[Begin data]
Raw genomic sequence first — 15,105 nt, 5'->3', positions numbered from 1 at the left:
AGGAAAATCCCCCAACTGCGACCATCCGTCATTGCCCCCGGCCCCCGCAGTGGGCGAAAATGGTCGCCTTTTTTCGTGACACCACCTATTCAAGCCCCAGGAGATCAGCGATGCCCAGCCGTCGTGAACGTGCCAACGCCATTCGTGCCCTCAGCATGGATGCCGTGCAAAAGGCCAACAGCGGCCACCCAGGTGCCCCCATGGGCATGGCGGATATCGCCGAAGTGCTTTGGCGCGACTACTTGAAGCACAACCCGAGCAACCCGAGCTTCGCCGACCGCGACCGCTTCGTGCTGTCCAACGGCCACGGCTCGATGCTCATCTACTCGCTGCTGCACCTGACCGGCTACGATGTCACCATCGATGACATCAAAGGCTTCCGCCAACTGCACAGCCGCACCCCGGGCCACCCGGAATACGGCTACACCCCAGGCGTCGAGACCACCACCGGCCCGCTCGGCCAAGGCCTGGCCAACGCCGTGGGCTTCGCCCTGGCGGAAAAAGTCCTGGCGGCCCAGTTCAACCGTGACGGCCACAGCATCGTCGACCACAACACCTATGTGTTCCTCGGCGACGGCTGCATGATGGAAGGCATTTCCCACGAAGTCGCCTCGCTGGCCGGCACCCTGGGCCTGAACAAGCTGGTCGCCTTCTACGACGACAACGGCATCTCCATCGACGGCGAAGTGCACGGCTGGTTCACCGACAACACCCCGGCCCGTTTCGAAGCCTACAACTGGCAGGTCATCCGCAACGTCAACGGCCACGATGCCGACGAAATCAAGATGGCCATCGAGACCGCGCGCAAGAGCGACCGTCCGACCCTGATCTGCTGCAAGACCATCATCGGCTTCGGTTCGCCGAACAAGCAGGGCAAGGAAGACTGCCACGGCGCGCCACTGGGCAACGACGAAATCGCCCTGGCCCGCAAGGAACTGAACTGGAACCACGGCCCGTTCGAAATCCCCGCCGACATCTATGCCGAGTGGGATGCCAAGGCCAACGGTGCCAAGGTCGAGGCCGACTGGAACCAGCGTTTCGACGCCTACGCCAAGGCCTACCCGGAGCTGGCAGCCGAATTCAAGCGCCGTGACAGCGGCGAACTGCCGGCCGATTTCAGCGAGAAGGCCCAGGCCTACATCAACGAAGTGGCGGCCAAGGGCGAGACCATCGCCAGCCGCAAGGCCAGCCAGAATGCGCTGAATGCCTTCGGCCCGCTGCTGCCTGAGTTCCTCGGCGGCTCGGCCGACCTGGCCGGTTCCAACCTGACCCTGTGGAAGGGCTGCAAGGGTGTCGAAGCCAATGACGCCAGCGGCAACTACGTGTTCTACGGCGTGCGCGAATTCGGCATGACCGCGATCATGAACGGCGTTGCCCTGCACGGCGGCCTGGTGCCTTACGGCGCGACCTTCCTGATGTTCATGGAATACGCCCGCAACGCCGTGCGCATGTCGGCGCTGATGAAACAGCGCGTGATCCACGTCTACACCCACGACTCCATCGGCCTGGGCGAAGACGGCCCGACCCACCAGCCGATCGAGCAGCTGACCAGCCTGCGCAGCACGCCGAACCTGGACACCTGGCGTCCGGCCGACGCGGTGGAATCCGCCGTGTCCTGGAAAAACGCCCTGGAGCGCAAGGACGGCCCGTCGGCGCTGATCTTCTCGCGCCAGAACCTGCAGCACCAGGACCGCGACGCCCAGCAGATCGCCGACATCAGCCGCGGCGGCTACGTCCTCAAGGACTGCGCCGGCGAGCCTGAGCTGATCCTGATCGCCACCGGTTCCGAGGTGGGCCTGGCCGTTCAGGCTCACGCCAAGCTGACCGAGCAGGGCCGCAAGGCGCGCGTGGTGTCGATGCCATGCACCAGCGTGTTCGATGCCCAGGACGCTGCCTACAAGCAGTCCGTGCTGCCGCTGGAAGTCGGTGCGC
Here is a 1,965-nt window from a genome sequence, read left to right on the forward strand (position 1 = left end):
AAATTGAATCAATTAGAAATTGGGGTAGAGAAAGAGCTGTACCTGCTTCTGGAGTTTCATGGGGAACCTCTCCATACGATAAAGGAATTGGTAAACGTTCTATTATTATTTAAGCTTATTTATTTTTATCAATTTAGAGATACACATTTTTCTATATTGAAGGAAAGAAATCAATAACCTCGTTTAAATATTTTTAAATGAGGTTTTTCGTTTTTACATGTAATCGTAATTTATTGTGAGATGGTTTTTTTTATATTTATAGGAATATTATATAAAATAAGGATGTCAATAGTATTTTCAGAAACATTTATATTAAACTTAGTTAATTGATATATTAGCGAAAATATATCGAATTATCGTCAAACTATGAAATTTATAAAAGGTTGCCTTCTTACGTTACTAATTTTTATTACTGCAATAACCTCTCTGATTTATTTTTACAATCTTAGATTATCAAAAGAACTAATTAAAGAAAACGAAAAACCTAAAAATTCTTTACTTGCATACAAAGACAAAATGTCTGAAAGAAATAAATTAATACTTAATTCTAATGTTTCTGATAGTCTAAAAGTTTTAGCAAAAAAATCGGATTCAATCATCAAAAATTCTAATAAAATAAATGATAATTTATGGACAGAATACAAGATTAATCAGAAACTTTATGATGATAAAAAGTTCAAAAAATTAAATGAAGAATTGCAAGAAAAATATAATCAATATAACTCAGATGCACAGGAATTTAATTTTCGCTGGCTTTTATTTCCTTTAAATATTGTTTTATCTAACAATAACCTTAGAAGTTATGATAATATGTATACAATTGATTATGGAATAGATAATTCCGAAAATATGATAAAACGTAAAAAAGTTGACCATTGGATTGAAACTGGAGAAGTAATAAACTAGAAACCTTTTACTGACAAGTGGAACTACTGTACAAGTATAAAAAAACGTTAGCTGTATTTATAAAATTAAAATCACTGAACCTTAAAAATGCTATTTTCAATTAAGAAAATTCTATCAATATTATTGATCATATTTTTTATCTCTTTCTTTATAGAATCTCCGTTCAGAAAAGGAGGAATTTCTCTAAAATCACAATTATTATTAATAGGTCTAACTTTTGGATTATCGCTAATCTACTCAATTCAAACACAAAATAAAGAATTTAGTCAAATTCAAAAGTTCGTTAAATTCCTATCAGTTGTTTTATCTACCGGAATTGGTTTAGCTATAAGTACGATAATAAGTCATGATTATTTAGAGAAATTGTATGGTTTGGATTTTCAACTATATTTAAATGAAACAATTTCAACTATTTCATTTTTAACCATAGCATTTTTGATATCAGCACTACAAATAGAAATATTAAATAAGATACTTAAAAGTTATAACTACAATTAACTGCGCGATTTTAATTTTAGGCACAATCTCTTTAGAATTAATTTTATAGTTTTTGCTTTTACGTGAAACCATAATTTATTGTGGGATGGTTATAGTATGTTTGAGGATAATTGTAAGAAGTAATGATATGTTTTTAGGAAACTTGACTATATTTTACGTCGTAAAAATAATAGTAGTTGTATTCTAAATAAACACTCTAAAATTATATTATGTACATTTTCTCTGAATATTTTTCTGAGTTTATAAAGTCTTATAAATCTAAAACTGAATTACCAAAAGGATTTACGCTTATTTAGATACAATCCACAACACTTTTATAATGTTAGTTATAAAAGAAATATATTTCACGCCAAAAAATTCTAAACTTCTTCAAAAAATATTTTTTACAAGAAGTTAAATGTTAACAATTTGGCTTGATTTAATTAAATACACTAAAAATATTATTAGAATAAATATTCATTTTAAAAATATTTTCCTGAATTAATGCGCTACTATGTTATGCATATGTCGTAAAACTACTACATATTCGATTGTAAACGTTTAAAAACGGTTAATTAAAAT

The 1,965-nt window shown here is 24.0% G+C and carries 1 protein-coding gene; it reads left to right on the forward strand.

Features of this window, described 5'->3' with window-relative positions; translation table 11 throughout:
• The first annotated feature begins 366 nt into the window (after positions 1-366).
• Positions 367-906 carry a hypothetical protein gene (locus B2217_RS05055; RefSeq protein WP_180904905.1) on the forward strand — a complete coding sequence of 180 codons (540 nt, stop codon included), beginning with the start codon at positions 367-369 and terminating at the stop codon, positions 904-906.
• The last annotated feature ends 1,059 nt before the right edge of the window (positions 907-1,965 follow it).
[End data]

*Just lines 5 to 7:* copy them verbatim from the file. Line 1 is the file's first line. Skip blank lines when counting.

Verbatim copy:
The 1,965-nt window shown here is 24.0% G+C and carries 1 protein-coding gene; it reads left to right on the forward strand.

Features of this window, described 5'->3' with window-relative positions; translation table 11 throughout:
• The first annotated feature begins 366 nt into the window (after positions 1-366).